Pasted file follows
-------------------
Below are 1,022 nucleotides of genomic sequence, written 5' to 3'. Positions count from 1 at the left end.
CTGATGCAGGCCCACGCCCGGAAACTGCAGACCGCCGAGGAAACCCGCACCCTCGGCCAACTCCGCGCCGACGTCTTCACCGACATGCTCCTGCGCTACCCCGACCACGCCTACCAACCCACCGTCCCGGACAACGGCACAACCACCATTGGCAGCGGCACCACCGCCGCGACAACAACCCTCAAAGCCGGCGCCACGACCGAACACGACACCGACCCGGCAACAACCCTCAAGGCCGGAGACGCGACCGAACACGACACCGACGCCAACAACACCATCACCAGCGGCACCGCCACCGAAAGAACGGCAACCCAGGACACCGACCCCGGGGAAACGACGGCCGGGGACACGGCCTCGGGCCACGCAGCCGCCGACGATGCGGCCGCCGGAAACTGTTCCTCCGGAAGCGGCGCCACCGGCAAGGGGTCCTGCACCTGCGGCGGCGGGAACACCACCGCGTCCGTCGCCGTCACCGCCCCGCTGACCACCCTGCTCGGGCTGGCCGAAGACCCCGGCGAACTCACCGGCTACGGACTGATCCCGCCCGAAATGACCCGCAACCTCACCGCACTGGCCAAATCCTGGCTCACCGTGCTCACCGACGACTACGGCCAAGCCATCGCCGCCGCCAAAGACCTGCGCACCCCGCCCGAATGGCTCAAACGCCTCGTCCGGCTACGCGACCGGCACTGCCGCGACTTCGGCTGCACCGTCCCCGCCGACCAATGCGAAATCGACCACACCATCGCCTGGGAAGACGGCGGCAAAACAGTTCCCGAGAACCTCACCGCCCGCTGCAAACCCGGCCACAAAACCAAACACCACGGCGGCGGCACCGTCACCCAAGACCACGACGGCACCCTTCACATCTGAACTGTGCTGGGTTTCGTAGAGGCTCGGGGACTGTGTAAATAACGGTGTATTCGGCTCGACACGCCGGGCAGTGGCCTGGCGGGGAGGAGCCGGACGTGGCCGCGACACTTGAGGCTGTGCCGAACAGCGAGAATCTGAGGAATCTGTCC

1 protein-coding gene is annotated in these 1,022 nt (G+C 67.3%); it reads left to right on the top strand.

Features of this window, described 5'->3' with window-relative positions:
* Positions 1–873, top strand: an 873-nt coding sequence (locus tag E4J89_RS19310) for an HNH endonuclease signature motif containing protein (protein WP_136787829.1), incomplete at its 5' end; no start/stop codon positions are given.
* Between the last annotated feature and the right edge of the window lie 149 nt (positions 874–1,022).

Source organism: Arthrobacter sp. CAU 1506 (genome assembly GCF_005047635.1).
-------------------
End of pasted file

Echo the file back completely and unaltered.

Below are 1,022 nucleotides of genomic sequence, written 5' to 3'. Positions count from 1 at the left end.
CTGATGCAGGCCCACGCCCGGAAACTGCAGACCGCCGAGGAAACCCGCACCCTCGGCCAACTCCGCGCCGACGTCTTCACCGACATGCTCCTGCGCTACCCCGACCACGCCTACCAACCCACCGTCCCGGACAACGGCACAACCACCATTGGCAGCGGCACCACCGCCGCGACAACAACCCTCAAAGCCGGCGCCACGACCGAACACGACACCGACCCGGCAACAACCCTCAAGGCCGGAGACGCGACCGAACACGACACCGACGCCAACAACACCATCACCAGCGGCACCGCCACCGAAAGAACGGCAACCCAGGACACCGACCCCGGGGAAACGACGGCCGGGGACACGGCCTCGGGCCACGCAGCCGCCGACGATGCGGCCGCCGGAAACTGTTCCTCCGGAAGCGGCGCCACCGGCAAGGGGTCCTGCACCTGCGGCGGCGGGAACACCACCGCGTCCGTCGCCGTCACCGCCCCGCTGACCACCCTGCTCGGGCTGGCCGAAGACCCCGGCGAACTCACCGGCTACGGACTGATCCCGCCCGAAATGACCCGCAACCTCACCGCACTGGCCAAATCCTGGCTCACCGTGCTCACCGACGACTACGGCCAAGCCATCGCCGCCGCCAAAGACCTGCGCACCCCGCCCGAATGGCTCAAACGCCTCGTCCGGCTACGCGACCGGCACTGCCGCGACTTCGGCTGCACCGTCCCCGCCGACCAATGCGAAATCGACCACACCATCGCCTGGGAAGACGGCGGCAAAACAGTTCCCGAGAACCTCACCGCCCGCTGCAAACCCGGCCACAAAACCAAACACCACGGCGGCGGCACCGTCACCCAAGACCACGACGGCACCCTTCACATCTGAACTGTGCTGGGTTTCGTAGAGGCTCGGGGACTGTGTAAATAACGGTGTATTCGGCTCGACACGCCGGGCAGTGGCCTGGCGGGGAGGAGCCGGACGTGGCCGCGACACTTGAGGCTGTGCCGAACAGCGAGAATCTGAGGAATCTGTCC

1 protein-coding gene is annotated in these 1,022 nt (G+C 67.3%); it reads left to right on the top strand.

Features of this window, described 5'->3' with window-relative positions:
* Positions 1–873, top strand: an 873-nt coding sequence (locus tag E4J89_RS19310) for an HNH endonuclease signature motif containing protein (protein WP_136787829.1), incomplete at its 5' end; no start/stop codon positions are given.
* Between the last annotated feature and the right edge of the window lie 149 nt (positions 874–1,022).

Source organism: Arthrobacter sp. CAU 1506 (genome assembly GCF_005047635.1).